The very first thing they did when they got there was to try to cut the ground from under the Agricultural Adjustment Act.
You can't afford to have that done. It's in your personal interest to go out and vote for yourselves on election day, and when you do that you'll vote a straight Democratic ticket-and you'll send Tom Underwood to the Congress, and you'll send Virgil Chapman to the Senate. And if you do that I'm very sure that you'll elect the present occupant of the White House, and he won't have to move out and be troubled with the housing shortage.
Don't fail to get to the polls early now, and vote a straight Democratic ticket.
[5.] MT. STERLING, KENTUCKY (Rear platform, 11:50 a.m.)
I appreciate very much that most cordial welcome here in Mr. Sterling. You know, that welcome seems to be innate to Kentuckians. Kentuckians have been so cordial to me, in every city I have been through, that I feel like I am a Kentuckian, and I appreciate it most highly, because I am by descent.
It is always a privilege for me to stop and visit with you, and if I had time, I would rather circulate through the crowd and talk to you, and listen to what you have to say, for that is what I like to do.
Kentucky, however, looks very prosperous this year; in fact, the whole country is doing pretty well. Under a Democratic administration, don't forget that!
Senator Barkley and I are going to keep Kentucky and the rest of the country on the high-road of prosperity. And you can help Senator Barkley and me do that if you will send Joe Bates to Congress, and send Virgil Chapman to the Senate. I know you are really with me on that request.
The key question in this campaign is whether we are going to keep running smoothly under a Democratic administration or whether we are going to let the country slide backward. I have known a lot of good Republicans in my life, but the Republican leadership of the 80th Congress have never listened to them, they have been doing what the lobbies said, not what the people said. This Congress has been completely surrounded with lobbies. More lobbies worked for this Both Congress than ever before in the history of the country. And they accomplished their purpose. This Congress did not work for the welfare of the whole people, they worked for the benefit of the lobbyists and the special interests. That is the reason I am very anxious for you to make a change there.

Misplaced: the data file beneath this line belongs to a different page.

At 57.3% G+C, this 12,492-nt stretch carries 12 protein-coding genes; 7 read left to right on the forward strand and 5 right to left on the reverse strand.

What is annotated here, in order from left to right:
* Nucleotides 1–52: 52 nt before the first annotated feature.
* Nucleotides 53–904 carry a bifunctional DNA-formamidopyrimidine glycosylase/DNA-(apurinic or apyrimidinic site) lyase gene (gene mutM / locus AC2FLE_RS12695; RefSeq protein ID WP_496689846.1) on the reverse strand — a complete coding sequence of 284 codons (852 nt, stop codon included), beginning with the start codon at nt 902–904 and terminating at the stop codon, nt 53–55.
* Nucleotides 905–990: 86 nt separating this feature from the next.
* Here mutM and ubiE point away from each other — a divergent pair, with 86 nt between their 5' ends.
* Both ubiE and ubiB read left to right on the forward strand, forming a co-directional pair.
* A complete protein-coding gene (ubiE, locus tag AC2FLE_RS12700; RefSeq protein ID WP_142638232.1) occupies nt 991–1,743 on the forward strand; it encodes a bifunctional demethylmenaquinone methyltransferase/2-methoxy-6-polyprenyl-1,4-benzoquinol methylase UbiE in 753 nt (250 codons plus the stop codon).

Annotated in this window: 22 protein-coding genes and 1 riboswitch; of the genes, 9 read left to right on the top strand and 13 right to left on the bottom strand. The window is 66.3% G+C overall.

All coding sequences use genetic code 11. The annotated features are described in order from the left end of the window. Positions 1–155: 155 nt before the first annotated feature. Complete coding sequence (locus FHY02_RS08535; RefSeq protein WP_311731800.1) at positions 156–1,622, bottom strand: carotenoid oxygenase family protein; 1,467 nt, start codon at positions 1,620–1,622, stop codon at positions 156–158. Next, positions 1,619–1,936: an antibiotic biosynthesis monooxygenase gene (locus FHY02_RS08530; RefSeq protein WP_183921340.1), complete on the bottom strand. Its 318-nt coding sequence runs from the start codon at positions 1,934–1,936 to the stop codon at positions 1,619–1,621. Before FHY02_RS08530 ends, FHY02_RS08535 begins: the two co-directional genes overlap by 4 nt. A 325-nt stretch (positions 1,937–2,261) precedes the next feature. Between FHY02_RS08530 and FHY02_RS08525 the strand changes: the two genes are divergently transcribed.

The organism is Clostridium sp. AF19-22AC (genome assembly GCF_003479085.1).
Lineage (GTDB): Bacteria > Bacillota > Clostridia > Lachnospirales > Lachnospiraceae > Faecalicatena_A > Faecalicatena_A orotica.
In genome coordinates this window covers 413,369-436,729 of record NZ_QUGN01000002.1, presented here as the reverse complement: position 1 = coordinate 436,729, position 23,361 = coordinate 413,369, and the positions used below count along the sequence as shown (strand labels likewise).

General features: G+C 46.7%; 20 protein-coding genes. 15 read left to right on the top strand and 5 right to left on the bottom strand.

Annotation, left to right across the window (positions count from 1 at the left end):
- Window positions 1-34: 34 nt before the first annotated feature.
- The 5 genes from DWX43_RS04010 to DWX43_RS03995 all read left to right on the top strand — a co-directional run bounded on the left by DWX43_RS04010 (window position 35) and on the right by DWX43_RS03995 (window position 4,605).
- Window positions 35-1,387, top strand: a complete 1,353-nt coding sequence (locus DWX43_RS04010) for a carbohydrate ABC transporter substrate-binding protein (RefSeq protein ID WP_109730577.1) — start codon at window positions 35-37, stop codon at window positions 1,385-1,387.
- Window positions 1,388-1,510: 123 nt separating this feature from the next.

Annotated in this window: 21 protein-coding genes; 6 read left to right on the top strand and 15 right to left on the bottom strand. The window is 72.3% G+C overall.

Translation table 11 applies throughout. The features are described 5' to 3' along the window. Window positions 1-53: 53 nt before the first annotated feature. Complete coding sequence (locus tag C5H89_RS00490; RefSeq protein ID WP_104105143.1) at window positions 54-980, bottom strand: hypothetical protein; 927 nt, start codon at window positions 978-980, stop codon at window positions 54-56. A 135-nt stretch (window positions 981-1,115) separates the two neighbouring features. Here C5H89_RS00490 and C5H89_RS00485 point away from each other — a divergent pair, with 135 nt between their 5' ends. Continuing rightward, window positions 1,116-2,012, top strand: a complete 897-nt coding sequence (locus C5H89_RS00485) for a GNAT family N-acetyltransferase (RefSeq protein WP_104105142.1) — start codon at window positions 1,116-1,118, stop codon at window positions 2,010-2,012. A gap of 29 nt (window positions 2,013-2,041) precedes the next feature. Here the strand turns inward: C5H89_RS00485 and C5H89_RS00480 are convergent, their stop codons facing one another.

I told you last night in Louisville that there ought to be a change, you ought to change that Congress and put in a Democratic Congress that will work for the people. I am very sure that is what you are going to do before you get through.
Now if you remember, back in 1932, the Democratic administration is the difference between 15-cent corn and $1.47 corn, the difference between 8 1/2-cent tobacco and 50-cent tobacco. I don't believe you want to turn the clock back to the old days of Harding, Coolidge, and Hoover, and again go broke and have all your farms foreclosed, as was done in 1932. Last year there were fewer foreclosures than ever before in the history of the country.